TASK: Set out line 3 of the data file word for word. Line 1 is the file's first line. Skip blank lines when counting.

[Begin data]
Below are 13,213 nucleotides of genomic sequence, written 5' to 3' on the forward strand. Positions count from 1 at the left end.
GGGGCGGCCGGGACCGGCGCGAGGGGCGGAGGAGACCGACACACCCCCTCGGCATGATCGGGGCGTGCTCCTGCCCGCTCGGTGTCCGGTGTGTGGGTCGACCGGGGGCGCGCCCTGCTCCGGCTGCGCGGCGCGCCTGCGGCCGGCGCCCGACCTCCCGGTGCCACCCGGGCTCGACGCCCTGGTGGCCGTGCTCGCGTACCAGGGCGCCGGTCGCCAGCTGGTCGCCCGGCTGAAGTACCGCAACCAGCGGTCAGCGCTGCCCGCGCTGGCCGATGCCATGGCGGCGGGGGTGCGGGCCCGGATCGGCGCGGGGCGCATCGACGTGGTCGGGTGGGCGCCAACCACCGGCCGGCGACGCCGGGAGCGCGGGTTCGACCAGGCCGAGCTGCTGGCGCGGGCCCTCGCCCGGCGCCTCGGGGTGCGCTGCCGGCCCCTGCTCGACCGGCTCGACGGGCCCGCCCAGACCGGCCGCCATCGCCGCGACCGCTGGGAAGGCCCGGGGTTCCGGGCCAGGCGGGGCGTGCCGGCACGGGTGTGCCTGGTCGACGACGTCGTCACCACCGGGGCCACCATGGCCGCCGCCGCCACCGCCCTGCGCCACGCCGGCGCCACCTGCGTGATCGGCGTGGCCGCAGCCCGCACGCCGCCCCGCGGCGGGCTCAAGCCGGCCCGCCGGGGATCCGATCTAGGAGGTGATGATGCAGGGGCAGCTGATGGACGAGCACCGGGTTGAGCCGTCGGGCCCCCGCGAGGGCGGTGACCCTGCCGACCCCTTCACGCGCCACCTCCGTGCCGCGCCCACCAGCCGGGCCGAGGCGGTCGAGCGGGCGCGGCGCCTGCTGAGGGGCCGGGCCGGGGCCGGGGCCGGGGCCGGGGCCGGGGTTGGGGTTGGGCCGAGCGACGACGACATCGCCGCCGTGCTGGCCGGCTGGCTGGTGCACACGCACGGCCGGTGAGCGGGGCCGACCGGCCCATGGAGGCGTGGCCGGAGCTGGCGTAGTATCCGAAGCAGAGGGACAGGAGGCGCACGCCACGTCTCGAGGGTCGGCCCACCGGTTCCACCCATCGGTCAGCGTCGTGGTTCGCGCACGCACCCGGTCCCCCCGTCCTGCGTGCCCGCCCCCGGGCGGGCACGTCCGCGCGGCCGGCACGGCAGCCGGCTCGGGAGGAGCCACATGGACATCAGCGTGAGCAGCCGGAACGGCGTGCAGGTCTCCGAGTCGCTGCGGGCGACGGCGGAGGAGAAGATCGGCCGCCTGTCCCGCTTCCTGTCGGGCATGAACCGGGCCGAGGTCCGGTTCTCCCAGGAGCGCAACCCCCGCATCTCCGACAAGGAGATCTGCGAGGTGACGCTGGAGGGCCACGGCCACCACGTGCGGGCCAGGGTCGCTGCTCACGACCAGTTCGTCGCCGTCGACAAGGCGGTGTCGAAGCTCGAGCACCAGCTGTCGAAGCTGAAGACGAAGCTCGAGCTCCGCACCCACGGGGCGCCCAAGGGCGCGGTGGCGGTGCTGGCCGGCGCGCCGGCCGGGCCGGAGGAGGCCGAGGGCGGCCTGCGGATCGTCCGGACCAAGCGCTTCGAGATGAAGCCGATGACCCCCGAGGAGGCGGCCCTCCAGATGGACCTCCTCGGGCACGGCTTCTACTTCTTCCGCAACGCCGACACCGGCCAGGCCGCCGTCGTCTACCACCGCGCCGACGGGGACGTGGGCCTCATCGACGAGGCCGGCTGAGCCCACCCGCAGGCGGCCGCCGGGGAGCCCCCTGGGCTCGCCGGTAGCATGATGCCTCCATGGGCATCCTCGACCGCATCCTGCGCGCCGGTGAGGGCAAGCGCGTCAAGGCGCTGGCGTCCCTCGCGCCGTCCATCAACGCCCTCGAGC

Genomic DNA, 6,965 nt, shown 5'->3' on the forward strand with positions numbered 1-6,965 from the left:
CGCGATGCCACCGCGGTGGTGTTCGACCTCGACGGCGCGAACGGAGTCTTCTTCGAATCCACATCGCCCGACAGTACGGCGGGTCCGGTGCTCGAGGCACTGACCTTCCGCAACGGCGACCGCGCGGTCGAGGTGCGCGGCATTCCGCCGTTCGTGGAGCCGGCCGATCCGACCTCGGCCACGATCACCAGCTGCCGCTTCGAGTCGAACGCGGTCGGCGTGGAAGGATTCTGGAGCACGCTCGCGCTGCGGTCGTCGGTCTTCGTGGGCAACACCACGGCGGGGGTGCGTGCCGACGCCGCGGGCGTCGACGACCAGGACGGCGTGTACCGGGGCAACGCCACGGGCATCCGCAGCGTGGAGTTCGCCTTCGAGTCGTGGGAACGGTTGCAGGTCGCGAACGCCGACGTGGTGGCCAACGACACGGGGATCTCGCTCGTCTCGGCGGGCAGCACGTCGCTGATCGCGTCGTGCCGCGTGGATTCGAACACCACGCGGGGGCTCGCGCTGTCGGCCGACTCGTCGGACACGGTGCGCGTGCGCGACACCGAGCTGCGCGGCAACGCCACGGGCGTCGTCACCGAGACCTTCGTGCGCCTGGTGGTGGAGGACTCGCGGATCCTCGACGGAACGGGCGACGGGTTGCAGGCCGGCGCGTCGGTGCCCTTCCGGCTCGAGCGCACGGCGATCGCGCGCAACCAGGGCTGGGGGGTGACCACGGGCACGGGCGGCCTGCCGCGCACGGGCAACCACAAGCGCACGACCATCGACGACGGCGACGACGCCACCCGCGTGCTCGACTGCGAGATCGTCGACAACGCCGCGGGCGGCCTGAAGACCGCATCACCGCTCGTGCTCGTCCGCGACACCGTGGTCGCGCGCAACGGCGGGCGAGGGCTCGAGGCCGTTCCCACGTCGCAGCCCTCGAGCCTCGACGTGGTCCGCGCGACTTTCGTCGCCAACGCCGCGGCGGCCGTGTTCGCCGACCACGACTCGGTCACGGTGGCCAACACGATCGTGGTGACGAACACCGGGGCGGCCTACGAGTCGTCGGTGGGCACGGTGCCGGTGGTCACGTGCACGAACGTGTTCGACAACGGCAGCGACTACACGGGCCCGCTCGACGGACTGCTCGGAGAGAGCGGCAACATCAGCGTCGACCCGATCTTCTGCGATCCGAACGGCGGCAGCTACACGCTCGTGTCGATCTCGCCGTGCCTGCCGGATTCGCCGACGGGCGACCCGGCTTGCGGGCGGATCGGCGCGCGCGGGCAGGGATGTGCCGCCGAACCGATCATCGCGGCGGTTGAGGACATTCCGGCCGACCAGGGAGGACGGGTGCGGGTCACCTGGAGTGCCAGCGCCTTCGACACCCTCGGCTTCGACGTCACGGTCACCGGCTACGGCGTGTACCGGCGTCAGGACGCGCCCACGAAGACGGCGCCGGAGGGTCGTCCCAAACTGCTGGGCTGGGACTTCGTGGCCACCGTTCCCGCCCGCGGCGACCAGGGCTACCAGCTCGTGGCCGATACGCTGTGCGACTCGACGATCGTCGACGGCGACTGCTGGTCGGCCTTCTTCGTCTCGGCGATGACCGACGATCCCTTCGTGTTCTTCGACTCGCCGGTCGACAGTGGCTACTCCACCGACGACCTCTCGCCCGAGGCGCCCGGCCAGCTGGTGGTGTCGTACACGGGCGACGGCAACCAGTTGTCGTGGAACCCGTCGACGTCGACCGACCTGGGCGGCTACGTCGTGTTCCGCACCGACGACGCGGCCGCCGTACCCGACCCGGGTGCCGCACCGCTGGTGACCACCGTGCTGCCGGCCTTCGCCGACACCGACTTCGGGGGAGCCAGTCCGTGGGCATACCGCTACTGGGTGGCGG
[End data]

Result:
Genomic DNA, 6,965 nt, shown 5'->3' on the forward strand with positions numbered 1-6,965 from the left: